Forgiveness-Reconciliation - OL- GS Carisma

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Today we open ourselves to an experience of God’s mercy using the image of rain: a soft rain, which waters the earth with love, transforming and fertilizing it.

You might like to begin by listening to a song by Chris Tomlin "Let your Mercy Rain"

All of us know how water turns into rain. The sun gives its warmth to creation; it heats the water in the seas, rivers, lakes and ponds and turns it into vapour. Vapour rises and turns into clouds. If the temperature is low, the clouds will turn into water, which falls and moistens the earth, becoming what we call rain: a blessing for the earth.

What does rain mean to me?

If Rain is capable of giving us so much life, reflect on how much life it will give us if this rain is imagined as a "rain of Mercy". It is about letting it flow in all our relationships of mercy and in all creation.

Let a "flood" of images of faces from our wounded world stream before you; faces that need to be noticed and touched with mercy.  

In what way do you think the Earth community (human and "other-than-human") needs your mercy?

In the Old Testament, there is a rich variety of scripture revealing the connections between the Jewish people and creation, as well as with God in creation. Yahweh is the one who puts new energy into God’s creation. Yahweh is the one who can make the rain fall (Jr 10: 13; Job 36: 27; Ps. 65: 10) and prevents it from falling (Dt 11: 17).

Yahweh’s Word is able to transform life and make it fertile and fruitful: "For just as from the heavens the rain and snow come down and do not return there till they have watered the earth, making it fertile and fruitful… So shall my word be that goes forth from my mouth… it shall do my will, achieving the end for which I sent it." (Is 55: 10-11)

In the New Testament, we see how Jesus is in very close contact with nature. It is enough to listen to him talk. For him, one can listen to the Creator through the simplicity and beauty of nature. As God cares for the birds of the air, so God is a good Father who only knows how to give good things to God’s people. (Mt 6:26).

No doubt, Jesus knew how to enjoy the sun and the rain, for he readily used this comparison to talk about the mercy of his Father, who "makes the sun rise on the bad and the good, and causes rain to fall on the just and the unjust." (Mt 5: 45).

Throughout the Gospels, we can hear Jesus frequently inviting us to give preference to Mercy in our relationships. He sometimes adds that this mercy needs to be like that of our Father (Lk 6: 36), but… What is  the Father’s mercy like? Jesus tried to answer this question by sharing beautiful, moving and disconcerting parables. (cf Mt 20: 1-16 Parable of the Vineyard Labourers;  Lk 10: 29-37 Parable of the Good Samaritan).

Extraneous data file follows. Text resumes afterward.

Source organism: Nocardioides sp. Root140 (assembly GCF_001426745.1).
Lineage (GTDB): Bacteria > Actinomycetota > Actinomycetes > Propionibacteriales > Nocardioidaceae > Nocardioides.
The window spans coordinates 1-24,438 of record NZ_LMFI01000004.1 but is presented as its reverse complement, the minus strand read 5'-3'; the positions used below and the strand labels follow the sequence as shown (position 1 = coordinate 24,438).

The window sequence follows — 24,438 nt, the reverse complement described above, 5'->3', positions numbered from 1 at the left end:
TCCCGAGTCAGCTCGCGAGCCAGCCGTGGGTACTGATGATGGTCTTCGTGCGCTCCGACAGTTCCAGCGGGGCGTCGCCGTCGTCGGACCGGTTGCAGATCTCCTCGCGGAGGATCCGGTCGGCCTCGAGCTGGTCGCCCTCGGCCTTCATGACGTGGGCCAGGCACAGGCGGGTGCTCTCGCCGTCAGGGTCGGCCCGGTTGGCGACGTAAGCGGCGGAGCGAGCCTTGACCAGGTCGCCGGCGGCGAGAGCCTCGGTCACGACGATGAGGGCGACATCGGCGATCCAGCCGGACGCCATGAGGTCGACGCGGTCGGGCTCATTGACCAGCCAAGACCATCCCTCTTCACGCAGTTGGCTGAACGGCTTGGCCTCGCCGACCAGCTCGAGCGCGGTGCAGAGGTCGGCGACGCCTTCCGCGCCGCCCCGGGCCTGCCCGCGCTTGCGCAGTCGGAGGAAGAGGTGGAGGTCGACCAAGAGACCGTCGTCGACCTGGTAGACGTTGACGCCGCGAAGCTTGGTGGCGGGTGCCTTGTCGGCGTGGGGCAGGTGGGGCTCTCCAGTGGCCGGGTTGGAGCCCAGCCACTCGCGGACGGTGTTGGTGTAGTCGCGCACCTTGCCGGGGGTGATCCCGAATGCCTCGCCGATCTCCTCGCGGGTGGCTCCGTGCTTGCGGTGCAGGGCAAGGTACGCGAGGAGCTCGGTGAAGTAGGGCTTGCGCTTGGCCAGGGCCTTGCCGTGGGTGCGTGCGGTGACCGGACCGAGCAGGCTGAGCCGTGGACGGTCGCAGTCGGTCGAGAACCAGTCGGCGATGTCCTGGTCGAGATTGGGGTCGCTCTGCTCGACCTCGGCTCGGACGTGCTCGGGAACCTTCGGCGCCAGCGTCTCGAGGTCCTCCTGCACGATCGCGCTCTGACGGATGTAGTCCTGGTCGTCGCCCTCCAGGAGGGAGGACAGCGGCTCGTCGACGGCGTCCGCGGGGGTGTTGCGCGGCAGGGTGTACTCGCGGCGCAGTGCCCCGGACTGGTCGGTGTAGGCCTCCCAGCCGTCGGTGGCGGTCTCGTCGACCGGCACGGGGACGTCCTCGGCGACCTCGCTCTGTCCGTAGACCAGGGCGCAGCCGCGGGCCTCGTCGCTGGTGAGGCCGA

Recall a parable of the Father’s mercy: it may be the one of "the Prodigal son and the Merciful Father" (Lk 15:11-32).  The father does not impose his authority but accepts the free decision of his son. He is always there to welcome him back without reproach, to cover him with kisses and to show his love and tenderness. The Mercy of this good father can lift his son out of his misery, restore dignity and reconcile.

How am I allowing myself to experience God’s mercy in my life?  

Let us take some moments to remember how Mercy has "moistened / rained" in our lives: moments when we have experienced the tender embrace of God the "Mother-Father’s" Mercy. Imagine that these loving gifts are like drops of water that God our "Mother-Father" rains on your story and on all the creation. God wants these drops of rain to shower over the earth and to create streams of life that will ensure the "greening"
of all life.  

Saint John Eudes and Saint Mary Euphrasia also experienced and shared this Mercy.  Saint John Eudes, in his preaching, transmitted to us his great sensitivity for the poor: "That person is merciful who carries compassionately in his/her heart the miseries of those who are suffering."
 St. John Eudes also said that a person is merciful when he/she has a great desire to help those in need and makes this desire the driving force of his/her actions.

Saint Mary Euphrasia’s understanding of God’s merciful love is most profound when she contemplates the love of Jesus the Good Shepherd.  Responding to her own question "How in fact do Good Shepherds act? ", she reflects that:  "Good shepherds give their lives for their sheep They forget themselves and often have to endure hunger and thirst.  They are crushed by fatigue and difficulties- no matter!  They are happy if the sheep do not suffer.  If they find any who are lost, what trouble they take to lead the flock to good pastures!
 On another occasion she repeats her focus on mercy expressed as loving: "I had no money, no talents nor any outward appeal; I just loved our girls always, and I loved them with all the strength of my soul."

Give yourself time to talk with St. John Eudes and St. Mary Euphrasia:

Ask them to tell you about their experiences of Mercy.

What calls/challenges do you discover in this dialogue?

You might like to conclude with the following prayer:

Lord, you show compassion to us, poor human beings. Offer me your mercy, so that I become merciful towards myself and have a merciful heart for those who cannot accept themselves as they are. I long for a more merciful world than ours, which can be so intolerant.

Make the spirit of Mercy enter more deeply into my heart, so that my soul can grow. May I, with a spirit enlarged by Mercy, invite the people around me to see and look kindly on the entire Earth community.

If you wish, you can go into Supplementary Tools to deepen your reflection with photos, videos etc.

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